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Infant Baptism

by Scaer, David

Item #: 531188 / 2011 / Paperback / 224 Pages


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Author David P. Scaer investigates the effects of rationalism and other influences on modern views of Baptism, especially the teachings of Erlangen theologians in the nineteenth century. At the heart of the matter are questions about "infant faith" (fides infantium) and the Reformation principle of "faith alone" (sola fide).
What Others Are Saying
David Scaer proves his thesis well: something significant was lost in Luther’s baptismal theology when nineteenth century Lutherans began to deny that infants are able to have faith. This lively and clear tour of key German theologians demonstrates from yet another angle the corrosive effects of Rationalism and Romanticism on Lutheran sacramental theology. A recovery of Luther’s robust understanding of baptism is sorely needed in our churches. Dr. Scaer’s careful study points to what must be said when we talk about God’s powerful action in water and word.
—Dr. Mark D. Tranvik
Professor of Religion and Department Chair
Augsburg College
Minneapolis, MN

Luther wanted Christians to have no doubt that in their baptisms, God had made them his own, and this faith, received at baptism, was to be exercised each day in repentance and trust. Dr. Scaer shows how that confident confession was eroded by a fragmented modern understanding of the individual and a resulting defective theology. This book uncovers the errors, faulty logic and inconsistencies among 19th century theologians and serves to restore the confidence in baptismal faith as the Lutheran Confessions attest.
—Martin E. Conkling, PhD
Associate Professor of Theology
Concordia College-New York

Real advances in the history of doctrine (Dogmengeschichte) come not through the publication of general treatises like Jaroslav Pelikan’s five volume opus, but through research on specific theological topics (loci) in specific historical periods. David Scaer’s book on the doctrine of infant baptism in the 19th century is a sterling example of such a real advance, containing both detailed descriptions and orthodox Lutheran critiques. Besides a brilliant defense of Luther’s doctrine of the “faith-of-infants,” this book also reveals the non-Lutheran anthropology of German Idealism that was the basis for most of the “Erlangen theology” in the 19th and 20th centuries.
—Rev. Martin R. Noland, Ph.D.
Pastor of Trinity Lutheran Church, Evansville, IN
Former Director of the Concordia Historical Institute

This is a controversy that is erupting again and again. . . . Because the Church grows through Baptism and exists through it as a community in the Body of Christ, this fascinating study by Professor Scaer has a fundamental and exemplary significance.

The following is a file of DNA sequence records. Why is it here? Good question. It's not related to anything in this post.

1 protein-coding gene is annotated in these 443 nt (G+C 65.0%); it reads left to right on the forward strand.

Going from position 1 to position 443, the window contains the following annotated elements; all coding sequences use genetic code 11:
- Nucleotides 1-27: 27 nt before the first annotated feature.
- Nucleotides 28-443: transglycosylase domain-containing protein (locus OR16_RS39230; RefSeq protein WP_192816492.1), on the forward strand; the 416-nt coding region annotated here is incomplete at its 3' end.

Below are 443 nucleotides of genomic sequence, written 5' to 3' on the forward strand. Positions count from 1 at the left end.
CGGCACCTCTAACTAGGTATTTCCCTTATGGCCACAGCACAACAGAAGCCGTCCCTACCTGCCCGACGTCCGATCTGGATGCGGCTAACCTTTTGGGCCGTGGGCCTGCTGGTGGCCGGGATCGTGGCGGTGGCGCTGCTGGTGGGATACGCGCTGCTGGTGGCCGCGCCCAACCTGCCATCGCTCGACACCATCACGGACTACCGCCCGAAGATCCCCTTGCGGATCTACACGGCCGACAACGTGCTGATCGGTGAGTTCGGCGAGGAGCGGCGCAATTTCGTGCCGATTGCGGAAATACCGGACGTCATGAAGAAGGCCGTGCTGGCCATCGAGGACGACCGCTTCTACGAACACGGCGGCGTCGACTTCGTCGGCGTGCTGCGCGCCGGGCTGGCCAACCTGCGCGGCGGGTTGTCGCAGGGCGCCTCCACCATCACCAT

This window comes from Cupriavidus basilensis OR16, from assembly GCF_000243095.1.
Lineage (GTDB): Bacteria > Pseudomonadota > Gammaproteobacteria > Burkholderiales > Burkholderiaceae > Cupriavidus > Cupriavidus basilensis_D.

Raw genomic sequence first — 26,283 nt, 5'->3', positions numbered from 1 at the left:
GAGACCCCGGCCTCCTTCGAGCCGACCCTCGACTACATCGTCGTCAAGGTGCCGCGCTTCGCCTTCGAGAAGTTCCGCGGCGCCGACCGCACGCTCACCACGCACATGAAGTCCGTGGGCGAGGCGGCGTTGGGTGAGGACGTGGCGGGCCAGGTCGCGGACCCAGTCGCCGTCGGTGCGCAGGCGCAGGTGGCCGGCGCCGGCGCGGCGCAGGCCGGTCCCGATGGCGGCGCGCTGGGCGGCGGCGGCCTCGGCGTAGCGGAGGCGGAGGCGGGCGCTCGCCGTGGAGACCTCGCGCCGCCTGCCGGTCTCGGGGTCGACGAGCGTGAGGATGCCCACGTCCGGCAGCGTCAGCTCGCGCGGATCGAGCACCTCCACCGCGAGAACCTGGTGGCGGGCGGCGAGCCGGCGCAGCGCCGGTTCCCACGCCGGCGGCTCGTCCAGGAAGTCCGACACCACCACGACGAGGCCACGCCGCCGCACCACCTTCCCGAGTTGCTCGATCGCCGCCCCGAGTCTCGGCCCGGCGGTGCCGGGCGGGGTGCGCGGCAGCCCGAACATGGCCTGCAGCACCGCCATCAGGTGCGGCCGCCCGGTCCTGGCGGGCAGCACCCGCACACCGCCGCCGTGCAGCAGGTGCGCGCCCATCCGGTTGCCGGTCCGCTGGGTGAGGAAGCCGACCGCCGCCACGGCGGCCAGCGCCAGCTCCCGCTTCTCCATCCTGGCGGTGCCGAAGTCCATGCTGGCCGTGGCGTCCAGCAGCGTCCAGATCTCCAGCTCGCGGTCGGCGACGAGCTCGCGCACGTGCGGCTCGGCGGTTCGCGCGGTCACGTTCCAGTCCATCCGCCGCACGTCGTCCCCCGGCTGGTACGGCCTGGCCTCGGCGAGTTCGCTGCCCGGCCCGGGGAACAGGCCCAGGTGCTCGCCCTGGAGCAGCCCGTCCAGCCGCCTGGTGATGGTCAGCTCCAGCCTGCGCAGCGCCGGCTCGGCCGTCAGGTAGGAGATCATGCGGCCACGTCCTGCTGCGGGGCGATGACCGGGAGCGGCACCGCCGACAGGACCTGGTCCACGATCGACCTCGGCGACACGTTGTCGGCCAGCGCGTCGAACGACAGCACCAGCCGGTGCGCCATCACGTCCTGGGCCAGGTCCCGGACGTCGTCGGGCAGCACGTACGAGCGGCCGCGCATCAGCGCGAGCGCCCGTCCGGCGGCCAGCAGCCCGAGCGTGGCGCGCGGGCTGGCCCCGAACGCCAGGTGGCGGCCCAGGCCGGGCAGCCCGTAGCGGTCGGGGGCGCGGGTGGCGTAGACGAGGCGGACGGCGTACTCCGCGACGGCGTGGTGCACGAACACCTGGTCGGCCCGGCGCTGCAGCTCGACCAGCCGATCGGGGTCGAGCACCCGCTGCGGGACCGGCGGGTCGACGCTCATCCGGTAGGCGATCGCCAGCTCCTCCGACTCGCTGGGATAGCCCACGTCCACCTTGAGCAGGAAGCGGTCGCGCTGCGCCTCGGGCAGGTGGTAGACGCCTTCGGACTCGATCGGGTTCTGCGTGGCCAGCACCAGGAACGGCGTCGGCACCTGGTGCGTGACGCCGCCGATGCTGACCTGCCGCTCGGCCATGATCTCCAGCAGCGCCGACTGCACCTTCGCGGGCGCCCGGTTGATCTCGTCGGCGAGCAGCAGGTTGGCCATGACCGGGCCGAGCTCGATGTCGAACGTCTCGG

—Professor Dr. Reinhard Slenczka, D.D.
Professor emeritus from Erlangen Faculty of Theology
This book will be of interest not only to systematic theologians, but also liturgists, pastoral theologians, ecumenists, and pastors seeking fidelity to Scripture and the Confessions.
—Prof. Mark Mattes, Ph.D.
Professor of Religion and Philosophy
Grand View University, Des Moines, IA
In this volume Dr. Scaer traces the theological challenges that confronted nineteenth-century Lutherans who had abandoned Martin Luther’s teaching regarding infant faith. Lutherans two centuries down the line from the subjects of this book are still impacted by their thought and practice. This book is an indispensable resource for tracing the differing understandings about the nature of faith and its relationship to God’s work in and through baptism that still affect the Lutheran tradition today.
—Rev. Lawrence R. Rast, Jr., Ph.D.
President and Professor of Historical Theology
Concordia Theological Seminary
Fort Wayne, IN

In this fascinating study Dr Scaer examines the way infant baptism was handled by nineteenth century Lutheran thinkers.  With typical forthrightness he exposes their discomfort—and the theological gymnastics required of them as they sought to retain the practice whilst having discarded much of the theology which justified it, especially Luther’s assertion of infant faith.   This book deserves a wide readership not only amongst confessional Lutherans seeking a better understanding of their tradition, but amongst all who seek clarity and honesty in their theology and practice of baptism.
—Rev. Preb. Jonathan Trigg, Ph.D.
Anglican clergyman, Diocese of London
Author, Baptism in the Theology of Martin Luther

David P. Scaer, Th.D., is a professor of Systematic Theology and New Testament at Concordia Theological Seminary, Fort Wayne, Indiana and editor of Concordia Theological Quarterly. He is an author for three volumes in the Confessional Lutheran Dogmatics series, as well as The Sermon on the Mount (2000), Discourses in Matthew (2004), and numerous other publications.

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